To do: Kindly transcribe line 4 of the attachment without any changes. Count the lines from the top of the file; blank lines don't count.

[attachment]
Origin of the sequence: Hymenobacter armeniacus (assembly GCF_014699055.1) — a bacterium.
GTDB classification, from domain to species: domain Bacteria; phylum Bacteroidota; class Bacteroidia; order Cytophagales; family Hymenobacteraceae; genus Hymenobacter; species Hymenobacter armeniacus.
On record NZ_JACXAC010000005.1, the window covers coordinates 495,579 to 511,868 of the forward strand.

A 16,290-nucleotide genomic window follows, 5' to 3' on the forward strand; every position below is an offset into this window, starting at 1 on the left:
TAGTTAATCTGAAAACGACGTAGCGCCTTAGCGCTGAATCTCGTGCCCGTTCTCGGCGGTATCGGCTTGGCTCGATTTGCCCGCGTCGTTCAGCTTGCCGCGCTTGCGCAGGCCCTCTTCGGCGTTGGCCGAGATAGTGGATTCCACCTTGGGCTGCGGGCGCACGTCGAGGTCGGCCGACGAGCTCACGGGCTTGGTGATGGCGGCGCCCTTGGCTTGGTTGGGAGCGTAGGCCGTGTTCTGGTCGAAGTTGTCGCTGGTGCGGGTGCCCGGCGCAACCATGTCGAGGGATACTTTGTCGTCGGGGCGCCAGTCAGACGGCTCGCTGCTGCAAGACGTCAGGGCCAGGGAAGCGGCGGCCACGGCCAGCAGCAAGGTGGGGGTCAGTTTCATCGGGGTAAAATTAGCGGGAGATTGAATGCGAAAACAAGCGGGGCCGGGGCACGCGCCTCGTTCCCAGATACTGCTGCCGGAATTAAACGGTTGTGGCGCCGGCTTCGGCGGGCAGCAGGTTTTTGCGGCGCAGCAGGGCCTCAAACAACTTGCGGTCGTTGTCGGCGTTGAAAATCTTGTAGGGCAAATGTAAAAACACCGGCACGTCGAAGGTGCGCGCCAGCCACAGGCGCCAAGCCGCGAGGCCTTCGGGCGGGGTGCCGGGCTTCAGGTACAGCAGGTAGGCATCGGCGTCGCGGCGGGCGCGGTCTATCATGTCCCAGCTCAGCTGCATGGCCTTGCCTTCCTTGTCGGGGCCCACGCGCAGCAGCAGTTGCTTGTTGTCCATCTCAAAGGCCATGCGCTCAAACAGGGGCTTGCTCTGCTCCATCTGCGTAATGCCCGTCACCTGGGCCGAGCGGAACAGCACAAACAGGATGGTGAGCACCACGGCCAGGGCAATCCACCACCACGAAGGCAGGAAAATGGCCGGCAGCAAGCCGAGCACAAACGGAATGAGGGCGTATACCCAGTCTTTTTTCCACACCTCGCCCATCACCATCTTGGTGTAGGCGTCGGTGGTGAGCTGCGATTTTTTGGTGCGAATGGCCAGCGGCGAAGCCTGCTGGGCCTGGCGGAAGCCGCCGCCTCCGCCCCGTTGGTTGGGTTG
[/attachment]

A 16,290-nucleotide genomic window follows, 5' to 3' on the forward strand; every position below is an offset into this window, starting at 1 on the left: